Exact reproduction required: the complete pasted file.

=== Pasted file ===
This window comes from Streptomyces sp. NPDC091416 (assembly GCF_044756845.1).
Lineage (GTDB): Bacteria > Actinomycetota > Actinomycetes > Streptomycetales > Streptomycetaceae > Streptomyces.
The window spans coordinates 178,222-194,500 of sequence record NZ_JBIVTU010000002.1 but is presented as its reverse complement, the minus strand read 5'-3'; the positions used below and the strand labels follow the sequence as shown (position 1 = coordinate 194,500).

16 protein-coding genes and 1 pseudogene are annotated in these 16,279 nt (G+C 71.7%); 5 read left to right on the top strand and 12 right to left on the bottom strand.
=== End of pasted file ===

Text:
This window comes from Streptomyces sp. NPDC091416 (assembly GCF_044756845.1).
Lineage (GTDB): Bacteria > Actinomycetota > Actinomycetes > Streptomycetales > Streptomycetaceae > Streptomyces.
The window spans coordinates 178,222-194,500 of sequence record NZ_JBIVTU010000002.1 but is presented as its reverse complement, the minus strand read 5'-3'; the positions used below and the strand labels follow the sequence as shown (position 1 = coordinate 194,500).

16 protein-coding genes and 1 pseudogene are annotated in these 16,279 nt (G+C 71.7%); 5 read left to right on the top strand and 12 right to left on the bottom strand.